Dissolution Rate of Cholesterol in Monooctanoin

Authors

  • Joseph B. Bogardus

    Corresponding author
    1. College of Pharmacy, University of Kentucky, Lexington, Kentucky 40536–0053
    • Joseph B. Bogardus, Ph.D., Associate Director, Pharmaceutical Product Development, Bristol-Myers Co., P. O. Box 4755, Syracuse, New York 13221–4755.
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Abstract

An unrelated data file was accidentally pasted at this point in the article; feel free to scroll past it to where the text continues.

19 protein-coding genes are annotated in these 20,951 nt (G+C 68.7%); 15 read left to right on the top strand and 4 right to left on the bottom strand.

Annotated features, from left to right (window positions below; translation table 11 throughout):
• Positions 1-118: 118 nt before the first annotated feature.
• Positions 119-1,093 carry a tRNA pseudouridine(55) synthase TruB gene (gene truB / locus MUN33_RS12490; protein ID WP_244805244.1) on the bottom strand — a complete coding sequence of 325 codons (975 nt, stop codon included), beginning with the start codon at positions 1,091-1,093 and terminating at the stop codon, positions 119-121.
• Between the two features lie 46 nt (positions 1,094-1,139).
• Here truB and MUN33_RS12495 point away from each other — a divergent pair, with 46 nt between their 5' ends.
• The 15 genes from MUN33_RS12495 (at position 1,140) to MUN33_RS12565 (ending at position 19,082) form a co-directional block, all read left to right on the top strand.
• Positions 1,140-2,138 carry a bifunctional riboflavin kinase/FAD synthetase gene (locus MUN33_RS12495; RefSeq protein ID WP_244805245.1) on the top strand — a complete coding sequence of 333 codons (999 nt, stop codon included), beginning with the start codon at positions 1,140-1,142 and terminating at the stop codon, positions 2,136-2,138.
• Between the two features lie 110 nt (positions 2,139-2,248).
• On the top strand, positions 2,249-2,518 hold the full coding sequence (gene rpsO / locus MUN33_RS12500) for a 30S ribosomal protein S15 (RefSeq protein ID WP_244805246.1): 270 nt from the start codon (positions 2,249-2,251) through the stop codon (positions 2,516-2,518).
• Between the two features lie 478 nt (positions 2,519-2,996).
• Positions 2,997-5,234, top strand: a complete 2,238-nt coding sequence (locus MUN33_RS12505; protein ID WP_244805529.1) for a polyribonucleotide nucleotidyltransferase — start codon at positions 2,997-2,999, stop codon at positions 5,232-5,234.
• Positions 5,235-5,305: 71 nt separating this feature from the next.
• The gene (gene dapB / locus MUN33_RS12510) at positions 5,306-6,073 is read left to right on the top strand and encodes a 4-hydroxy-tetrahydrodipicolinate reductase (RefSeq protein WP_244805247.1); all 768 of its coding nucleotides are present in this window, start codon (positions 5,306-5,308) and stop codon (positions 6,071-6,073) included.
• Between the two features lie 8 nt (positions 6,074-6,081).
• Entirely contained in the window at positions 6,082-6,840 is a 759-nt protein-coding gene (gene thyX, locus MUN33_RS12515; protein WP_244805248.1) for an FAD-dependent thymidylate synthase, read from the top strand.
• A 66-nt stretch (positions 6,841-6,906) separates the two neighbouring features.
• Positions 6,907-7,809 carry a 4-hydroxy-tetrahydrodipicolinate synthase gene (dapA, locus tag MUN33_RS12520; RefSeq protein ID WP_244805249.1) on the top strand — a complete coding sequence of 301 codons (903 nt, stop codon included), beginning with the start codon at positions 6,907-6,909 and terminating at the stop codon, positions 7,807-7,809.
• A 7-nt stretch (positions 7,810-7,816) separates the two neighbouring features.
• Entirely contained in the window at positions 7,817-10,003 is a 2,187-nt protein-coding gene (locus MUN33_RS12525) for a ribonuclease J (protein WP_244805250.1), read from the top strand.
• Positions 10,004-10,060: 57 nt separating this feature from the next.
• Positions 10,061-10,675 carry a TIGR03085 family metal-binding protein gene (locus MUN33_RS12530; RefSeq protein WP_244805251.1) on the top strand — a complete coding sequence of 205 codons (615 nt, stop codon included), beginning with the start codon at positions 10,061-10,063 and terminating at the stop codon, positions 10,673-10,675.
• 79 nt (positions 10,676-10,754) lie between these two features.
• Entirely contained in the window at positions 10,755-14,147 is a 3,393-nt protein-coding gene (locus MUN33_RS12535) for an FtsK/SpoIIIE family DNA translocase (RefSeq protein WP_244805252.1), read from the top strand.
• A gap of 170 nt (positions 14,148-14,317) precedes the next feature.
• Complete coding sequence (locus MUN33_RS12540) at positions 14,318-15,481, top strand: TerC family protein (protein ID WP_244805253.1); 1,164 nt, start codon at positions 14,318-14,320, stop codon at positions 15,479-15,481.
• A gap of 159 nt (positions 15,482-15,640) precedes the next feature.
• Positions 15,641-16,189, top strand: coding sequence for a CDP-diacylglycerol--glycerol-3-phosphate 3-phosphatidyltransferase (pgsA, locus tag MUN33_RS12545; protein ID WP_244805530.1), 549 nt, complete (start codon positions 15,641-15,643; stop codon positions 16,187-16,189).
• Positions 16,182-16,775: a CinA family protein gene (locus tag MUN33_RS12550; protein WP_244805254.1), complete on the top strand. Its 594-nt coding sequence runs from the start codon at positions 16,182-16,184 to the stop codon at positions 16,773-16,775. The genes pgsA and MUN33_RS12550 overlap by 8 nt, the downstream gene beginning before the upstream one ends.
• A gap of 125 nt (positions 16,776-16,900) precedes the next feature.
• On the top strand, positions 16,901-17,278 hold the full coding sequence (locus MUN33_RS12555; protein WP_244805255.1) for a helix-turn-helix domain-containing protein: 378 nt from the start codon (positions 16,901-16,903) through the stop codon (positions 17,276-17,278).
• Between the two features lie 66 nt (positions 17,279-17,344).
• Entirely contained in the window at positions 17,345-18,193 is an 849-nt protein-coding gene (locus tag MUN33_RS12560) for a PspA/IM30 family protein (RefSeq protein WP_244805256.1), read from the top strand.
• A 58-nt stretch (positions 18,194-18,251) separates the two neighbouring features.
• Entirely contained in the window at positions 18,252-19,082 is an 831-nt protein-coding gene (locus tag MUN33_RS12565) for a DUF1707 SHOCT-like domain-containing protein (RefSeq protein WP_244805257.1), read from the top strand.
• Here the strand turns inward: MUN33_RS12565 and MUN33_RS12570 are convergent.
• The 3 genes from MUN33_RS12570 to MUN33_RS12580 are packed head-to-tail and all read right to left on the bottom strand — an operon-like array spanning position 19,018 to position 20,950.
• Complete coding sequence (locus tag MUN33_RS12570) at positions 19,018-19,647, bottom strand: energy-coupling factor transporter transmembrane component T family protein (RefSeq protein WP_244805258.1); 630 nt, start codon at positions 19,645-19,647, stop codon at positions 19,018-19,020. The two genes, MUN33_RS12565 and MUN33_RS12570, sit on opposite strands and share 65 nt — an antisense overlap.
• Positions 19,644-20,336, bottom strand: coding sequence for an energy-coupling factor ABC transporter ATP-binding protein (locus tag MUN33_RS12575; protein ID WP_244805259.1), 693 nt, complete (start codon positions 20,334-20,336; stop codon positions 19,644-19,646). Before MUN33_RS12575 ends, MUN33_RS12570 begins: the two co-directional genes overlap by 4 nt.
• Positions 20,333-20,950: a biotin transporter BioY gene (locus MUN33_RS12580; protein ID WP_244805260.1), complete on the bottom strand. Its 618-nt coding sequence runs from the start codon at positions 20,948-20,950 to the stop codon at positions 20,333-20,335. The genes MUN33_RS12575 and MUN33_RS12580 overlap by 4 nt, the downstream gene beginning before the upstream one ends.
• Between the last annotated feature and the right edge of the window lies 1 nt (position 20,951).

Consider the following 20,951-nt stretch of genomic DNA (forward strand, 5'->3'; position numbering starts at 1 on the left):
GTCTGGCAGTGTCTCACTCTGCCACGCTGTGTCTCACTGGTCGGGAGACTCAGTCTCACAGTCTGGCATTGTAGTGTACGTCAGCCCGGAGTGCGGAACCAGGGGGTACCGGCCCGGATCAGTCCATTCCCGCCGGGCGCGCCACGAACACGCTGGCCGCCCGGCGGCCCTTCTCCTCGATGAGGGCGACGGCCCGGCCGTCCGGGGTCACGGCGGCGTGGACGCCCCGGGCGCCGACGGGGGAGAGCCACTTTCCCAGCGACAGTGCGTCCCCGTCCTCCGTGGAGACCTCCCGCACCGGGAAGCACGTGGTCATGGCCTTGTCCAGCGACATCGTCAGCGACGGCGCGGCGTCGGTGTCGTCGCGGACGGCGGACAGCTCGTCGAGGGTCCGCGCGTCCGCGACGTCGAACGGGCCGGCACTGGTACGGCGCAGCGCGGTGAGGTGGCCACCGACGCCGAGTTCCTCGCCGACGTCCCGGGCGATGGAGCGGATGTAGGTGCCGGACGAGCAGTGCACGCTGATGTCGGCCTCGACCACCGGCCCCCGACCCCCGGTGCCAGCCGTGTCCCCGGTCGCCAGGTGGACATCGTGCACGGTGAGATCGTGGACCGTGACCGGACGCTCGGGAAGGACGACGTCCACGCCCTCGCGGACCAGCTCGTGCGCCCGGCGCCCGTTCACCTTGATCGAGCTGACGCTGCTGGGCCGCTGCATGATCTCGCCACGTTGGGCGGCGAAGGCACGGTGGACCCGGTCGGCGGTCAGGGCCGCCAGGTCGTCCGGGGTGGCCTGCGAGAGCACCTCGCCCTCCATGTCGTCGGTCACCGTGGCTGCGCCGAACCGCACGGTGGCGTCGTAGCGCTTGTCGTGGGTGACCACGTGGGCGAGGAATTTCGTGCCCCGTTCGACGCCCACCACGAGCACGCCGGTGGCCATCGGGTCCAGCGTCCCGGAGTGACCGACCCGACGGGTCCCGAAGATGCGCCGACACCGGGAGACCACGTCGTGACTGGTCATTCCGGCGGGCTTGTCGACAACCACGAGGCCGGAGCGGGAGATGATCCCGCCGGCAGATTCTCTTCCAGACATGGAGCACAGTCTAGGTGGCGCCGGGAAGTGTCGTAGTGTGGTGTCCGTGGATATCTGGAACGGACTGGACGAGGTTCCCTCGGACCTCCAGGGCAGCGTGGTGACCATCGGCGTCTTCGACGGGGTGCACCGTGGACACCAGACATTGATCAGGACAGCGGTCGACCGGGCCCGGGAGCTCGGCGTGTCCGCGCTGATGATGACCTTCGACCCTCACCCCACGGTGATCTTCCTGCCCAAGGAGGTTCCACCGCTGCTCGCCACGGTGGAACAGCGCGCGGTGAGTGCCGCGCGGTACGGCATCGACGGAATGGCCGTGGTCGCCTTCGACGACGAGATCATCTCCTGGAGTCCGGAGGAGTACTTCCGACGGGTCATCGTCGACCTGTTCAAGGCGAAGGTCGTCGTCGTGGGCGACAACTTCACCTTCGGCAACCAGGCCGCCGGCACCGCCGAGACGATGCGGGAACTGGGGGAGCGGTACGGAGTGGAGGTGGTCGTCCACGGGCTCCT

Monooctanoin is used clinically for dissolution of common bile duct cholesterol gallstones. A number of factors influencing the dissolution rate of cholesterol monohydrate in this solvent were investigated. Water increased cholesterol dissolution rate in a manner inconsistent with previous solubility measurements. Dissolution rate increased approximately 50% in the presence of 10 to 15% water in monooctanoin. Further studies on viscosity, the effect of polymers and temperature showed that the solvent viscosity had a dominating influence on dissolution rate. This was thought to be caused by the interaction of cholesterol with the solvent in the dissolving surface layer which caused a decrease in the diffusion coefficient (and dissolution rate) of cholesterol. Reducing viscosity and increasing temperature were identified as possible approaches for increasing cholesterol gallstone dissolution rate in monooctanoin.

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